As CEO of an outdoor company, a veteran and someone who prioritizes time outdoors in my own life, I am keenly aware of the importance of time in nature for health and healing. The many crises of 2020 have seen more people turn to the outdoors than ever before, many for the first time, and the health benefits are both clear and scientifically proven.
No one deserves the solace and healing that can be found in nature more than those who have sacrificed everything for our country. We must help connect more of our service people to the restorative power of the outdoors, and the Senate can make this happen by passing the bipartisan Veterans COMPACT Act, which includes a chapter on Accelerating Veterans Recovery Outdoors. This COMPACT Act, which focuses on veterans’ mental health and well-being, recently passed the U.S. House unanimously and awaits action in the Senate.
Our vets have served to defend democracy and freedom. Generations of heroes have sacrificed everything to protect that which we hold dear. We owe them every possible opportunity for treatment and care when they return home.
Science and research continue to prove that time in nature can and does have a positive impact on those suffering. REI has supported some of that research at universities like Cal Berkeley, UCSF, the University of Washington and Harvard, and it all leads back to a simple, powerful conclusion: outdoor recreation must be more accessible for veterans as part of their overall care, especially those being treated for mental health challenges like PTSD.
The Accelerating Veterans Recovery Outdoors Act would create a federal task force to facilitate coordination among agencies caring for our vets and agencies managing our public lands. The task force would identify barriers and provide Congress recommendations on how to improve cross-agency collaboration in connecting vets to the outdoors.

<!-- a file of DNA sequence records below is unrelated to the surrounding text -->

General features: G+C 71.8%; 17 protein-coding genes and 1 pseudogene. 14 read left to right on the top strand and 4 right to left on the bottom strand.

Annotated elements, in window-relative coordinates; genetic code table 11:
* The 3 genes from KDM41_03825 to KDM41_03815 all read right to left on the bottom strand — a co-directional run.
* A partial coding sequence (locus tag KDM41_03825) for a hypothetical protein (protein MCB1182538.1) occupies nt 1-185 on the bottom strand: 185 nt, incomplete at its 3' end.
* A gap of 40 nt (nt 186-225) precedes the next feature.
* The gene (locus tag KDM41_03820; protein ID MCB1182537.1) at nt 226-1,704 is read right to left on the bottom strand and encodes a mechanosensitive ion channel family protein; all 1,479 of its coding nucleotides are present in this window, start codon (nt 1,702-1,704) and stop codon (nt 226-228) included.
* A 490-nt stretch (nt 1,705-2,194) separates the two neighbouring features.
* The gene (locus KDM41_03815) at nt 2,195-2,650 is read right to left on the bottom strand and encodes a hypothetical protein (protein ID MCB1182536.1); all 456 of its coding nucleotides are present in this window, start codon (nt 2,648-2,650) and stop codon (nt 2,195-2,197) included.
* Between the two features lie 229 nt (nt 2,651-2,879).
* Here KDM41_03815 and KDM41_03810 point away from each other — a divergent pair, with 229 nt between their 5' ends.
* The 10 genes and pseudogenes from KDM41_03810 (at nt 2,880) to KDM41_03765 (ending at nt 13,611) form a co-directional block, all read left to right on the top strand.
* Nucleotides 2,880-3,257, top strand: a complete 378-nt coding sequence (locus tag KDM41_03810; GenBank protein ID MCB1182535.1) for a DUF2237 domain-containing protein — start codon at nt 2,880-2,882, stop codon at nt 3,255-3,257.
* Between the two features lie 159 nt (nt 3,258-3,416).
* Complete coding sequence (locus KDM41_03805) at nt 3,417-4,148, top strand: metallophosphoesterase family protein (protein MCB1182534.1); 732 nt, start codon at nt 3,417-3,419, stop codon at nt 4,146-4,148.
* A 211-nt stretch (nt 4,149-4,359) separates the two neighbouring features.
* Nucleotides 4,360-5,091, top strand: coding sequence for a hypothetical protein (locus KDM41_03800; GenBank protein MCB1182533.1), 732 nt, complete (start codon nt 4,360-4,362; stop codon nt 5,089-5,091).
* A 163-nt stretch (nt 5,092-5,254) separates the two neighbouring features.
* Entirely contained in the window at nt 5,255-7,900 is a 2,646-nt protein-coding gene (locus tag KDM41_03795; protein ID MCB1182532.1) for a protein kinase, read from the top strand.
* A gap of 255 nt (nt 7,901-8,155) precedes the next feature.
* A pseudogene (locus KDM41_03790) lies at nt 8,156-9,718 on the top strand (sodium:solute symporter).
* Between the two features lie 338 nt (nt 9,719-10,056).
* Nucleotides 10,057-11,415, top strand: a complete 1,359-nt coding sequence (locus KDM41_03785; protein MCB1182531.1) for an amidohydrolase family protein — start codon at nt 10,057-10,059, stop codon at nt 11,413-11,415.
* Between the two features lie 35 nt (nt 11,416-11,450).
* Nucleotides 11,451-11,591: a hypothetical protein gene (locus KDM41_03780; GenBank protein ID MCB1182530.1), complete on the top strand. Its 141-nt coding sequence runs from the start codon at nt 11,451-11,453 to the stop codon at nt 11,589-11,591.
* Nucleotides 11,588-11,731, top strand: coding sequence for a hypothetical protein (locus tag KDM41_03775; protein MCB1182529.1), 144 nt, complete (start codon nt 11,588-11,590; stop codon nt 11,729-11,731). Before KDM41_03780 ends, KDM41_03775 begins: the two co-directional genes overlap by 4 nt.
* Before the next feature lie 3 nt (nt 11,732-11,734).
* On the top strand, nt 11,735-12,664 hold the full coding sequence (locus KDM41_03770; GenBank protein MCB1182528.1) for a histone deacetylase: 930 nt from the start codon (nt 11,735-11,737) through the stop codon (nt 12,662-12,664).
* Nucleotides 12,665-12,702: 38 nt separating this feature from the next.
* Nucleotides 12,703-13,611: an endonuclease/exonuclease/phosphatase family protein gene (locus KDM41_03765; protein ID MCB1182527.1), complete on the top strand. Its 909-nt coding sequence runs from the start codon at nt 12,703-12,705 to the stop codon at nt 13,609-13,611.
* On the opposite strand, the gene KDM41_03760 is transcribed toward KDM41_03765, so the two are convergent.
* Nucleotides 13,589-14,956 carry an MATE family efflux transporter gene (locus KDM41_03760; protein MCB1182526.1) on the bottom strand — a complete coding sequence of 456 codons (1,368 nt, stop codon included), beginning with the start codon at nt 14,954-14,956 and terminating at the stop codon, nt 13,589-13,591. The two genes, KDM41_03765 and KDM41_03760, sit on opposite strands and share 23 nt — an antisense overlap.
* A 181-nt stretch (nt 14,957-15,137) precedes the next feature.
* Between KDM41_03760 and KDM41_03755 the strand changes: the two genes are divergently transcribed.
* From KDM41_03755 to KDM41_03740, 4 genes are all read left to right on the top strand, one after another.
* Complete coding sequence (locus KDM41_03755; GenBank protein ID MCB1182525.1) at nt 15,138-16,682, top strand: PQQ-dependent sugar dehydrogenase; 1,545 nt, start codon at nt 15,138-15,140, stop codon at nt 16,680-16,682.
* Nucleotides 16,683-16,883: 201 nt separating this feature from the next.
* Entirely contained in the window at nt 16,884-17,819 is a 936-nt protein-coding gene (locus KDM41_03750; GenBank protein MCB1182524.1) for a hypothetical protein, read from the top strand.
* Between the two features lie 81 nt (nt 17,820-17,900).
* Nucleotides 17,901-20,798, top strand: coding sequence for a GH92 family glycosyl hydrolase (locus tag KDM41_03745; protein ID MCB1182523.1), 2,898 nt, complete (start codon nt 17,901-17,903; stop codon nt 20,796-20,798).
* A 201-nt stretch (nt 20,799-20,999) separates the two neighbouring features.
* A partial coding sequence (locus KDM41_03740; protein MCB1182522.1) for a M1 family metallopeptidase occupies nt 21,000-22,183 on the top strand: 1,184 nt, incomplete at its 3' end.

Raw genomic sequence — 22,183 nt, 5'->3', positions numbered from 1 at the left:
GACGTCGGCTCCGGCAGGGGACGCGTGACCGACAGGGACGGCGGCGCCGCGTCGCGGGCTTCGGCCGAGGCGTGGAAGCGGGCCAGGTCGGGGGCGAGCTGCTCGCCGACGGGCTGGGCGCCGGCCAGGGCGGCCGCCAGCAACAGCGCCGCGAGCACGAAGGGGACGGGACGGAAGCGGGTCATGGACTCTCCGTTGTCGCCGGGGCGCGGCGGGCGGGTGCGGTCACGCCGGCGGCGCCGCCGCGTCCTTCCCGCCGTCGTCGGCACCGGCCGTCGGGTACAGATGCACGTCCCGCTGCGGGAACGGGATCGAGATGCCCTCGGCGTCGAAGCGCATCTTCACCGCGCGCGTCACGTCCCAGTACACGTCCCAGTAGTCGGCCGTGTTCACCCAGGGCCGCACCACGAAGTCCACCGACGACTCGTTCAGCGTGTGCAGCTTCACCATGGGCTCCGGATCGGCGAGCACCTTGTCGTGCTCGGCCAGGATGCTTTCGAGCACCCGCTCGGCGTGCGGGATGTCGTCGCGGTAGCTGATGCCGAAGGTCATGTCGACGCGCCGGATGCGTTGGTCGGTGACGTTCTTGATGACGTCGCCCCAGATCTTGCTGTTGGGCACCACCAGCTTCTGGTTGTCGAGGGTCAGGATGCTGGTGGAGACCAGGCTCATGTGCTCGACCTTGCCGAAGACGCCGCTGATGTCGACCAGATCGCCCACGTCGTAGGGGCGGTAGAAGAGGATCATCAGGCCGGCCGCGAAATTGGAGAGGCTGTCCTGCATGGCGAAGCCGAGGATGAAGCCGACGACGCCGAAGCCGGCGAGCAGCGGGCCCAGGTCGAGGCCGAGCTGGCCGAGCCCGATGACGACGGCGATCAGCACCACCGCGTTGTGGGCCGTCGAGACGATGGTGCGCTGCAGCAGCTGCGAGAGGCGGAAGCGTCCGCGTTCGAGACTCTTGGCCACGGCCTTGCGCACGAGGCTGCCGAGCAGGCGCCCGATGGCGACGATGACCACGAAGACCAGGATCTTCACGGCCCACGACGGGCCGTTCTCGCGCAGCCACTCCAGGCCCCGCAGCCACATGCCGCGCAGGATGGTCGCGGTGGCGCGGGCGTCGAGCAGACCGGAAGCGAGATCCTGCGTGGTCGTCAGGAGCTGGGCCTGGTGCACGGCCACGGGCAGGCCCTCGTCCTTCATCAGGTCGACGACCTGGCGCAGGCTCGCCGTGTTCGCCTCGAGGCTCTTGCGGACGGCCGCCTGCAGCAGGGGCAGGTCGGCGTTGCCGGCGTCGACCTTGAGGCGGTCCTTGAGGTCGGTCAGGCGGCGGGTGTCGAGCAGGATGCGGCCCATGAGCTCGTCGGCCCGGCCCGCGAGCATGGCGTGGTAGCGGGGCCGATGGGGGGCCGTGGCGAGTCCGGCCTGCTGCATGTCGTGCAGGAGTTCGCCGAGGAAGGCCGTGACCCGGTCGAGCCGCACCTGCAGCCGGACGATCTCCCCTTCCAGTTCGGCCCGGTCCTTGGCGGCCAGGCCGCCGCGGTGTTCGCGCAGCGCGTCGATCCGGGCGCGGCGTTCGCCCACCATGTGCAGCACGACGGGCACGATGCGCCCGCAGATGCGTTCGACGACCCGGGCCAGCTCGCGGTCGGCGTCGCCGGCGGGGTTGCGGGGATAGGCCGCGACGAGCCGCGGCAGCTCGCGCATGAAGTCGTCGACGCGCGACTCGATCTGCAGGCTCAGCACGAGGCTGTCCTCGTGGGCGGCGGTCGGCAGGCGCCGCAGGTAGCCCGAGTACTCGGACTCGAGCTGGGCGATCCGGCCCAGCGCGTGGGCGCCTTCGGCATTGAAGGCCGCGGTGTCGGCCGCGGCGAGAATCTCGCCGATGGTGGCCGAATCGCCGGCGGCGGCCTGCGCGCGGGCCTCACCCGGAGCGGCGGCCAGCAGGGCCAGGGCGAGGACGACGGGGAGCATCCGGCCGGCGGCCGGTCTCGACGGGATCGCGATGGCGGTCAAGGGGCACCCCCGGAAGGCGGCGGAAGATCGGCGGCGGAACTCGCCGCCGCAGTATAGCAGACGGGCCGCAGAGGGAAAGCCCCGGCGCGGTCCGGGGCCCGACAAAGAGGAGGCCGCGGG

We all view time in nature through our own experiences. Many Americans know the outdoors, especially our public lands and waters, as awe-inspiring places—as places to build memories while hiking, biking, hunting, fishing, camping and more. This has become all the more important as we collectively navigate a global pandemic and have, en masse, turned to the outdoors for health and solace.
It is essential that the outdoor places we love become a more widely used treatment venue for the Americans who have fought for this country. We must prioritize eliminating barriers for those who could use our public spaces to heal.
The outdoor community has been the beneficiary of important, bipartisan leadership around policy for public lands—most recently passing the Great American Outdoors Act this year. I ask these same committed leaders to take another important step and pass the COMPACT Act in order to provide veterans with the care they critically need, including access to the outdoors.